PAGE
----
Baxter Black

Good Bye, Old Man  
     by Baxter Black

Somewhere deep in the old man's eyes a mem'ry took a'hold.
It fought the ageless undertow that drains and mocks the old.
I wiped a dribble off his chin, "Pop, tell me what you see?"
"It's all the boys I rode with, I think they've come for me."


Unconsciously I checked the door. "It's nothin' but the wind.
You better try and git some rest, tomorrow we'll go in."
"Is that you, Bob? I can't quite see. Yer mounted mighty well.
You never rode a horse that good when we were raisin' hell."



"Lie down, old man. There's no one here." "No wait, that looks like Clyde.
He helped me put ol' Blue to sleep. Why, hell, he even cried.
Now don't forget to check the salt, them cows'll drift back down.
Well, I'll be damned, there's Augustine, he worked here on the Brown."



"When I hired on to buckaroo...But that's been fifty years."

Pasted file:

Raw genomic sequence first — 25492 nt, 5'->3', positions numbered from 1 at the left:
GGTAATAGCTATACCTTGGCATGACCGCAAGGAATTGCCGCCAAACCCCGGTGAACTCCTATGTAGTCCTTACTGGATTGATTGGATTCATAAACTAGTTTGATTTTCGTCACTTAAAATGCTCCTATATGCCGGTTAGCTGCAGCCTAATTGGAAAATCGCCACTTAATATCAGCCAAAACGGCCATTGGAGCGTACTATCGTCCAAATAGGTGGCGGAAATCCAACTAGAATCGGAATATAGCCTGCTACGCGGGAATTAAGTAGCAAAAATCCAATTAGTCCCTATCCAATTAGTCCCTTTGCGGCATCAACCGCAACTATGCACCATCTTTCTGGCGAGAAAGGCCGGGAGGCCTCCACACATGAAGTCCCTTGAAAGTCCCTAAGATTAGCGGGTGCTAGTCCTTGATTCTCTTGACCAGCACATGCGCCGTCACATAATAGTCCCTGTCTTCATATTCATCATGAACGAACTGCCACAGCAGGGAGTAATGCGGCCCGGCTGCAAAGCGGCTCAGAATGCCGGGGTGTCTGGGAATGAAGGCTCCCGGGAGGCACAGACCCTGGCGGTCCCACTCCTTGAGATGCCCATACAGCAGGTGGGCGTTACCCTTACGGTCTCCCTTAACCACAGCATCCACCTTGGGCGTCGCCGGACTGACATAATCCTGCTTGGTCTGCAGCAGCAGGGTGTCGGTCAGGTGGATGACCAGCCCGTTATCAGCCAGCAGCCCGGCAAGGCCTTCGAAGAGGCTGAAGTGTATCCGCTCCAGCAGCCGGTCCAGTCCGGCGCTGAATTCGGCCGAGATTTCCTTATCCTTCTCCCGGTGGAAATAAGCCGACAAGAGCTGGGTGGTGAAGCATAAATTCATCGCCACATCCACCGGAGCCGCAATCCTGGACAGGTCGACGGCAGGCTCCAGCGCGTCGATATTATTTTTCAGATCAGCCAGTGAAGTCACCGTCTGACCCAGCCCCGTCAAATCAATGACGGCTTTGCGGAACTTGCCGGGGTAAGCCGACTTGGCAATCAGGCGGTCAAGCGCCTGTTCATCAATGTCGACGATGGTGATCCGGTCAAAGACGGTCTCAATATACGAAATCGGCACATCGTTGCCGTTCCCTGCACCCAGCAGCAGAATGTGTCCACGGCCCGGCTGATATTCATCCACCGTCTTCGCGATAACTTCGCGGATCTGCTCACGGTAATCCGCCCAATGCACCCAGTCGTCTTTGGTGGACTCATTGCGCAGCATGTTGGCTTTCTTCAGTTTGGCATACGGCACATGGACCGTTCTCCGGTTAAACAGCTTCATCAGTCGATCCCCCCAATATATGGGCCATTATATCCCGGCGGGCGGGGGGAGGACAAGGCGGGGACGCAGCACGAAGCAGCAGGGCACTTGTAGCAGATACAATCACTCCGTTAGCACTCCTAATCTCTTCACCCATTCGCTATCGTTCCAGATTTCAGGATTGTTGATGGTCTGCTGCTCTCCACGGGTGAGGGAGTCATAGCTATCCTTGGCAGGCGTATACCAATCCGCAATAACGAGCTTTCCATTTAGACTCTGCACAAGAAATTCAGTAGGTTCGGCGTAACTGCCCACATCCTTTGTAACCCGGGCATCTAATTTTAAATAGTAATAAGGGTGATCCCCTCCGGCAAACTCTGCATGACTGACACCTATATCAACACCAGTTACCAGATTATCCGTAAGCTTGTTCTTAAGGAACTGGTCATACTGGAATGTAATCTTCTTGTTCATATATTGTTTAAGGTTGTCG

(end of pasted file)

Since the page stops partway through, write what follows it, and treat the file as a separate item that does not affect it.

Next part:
The old man squinched his rheumy eyes, I dabbed away the tears.
The boss had told me he was old, had seen a lot of springs.
I bet ya if you peeled his bark, you'd count near eighty rings.


We'd rode the last three summers here together on the rim.
Just he and I, for puncher's pay. I'd learned a lot from him.
But now I'm settin' by his bed, uncertain what to do.
I ain't no good at nursin' coots. I'm only twenty-two.


"I reckon that I'm ready now. My friends are set to go.
They've got an extra mount cut out that's just for me, I know."

"You've got to stop this foolish talk! You shouldn't overdo!
Pop, all you need's a good night's sleep. You'll be as good as new."


"Don't make it complicated, kid, cut a pal some slack.
The saddle on that extra horse...that's my ol' weathered kak.
I'm comin' Bob, I'll be right there."
He winked a misty eye
And tried to reach up for his hat, then died without a sigh.


I'll tellya, man, it freaked me out! I dang near came in two!
I'd never watched a person die, especially one I knew.
I tried to say a little prayer but all I knew was grace.
So I just said, "Good Bye, Old Man," and covered up his face.


I poured myself the bitter dregs and stood out on the step.
Alone I listened to the night, as still as death, except,
I thought I heard above the coffee sloshin' in my cop,
The far off, easy, pleasured sound of old friends catchin' up.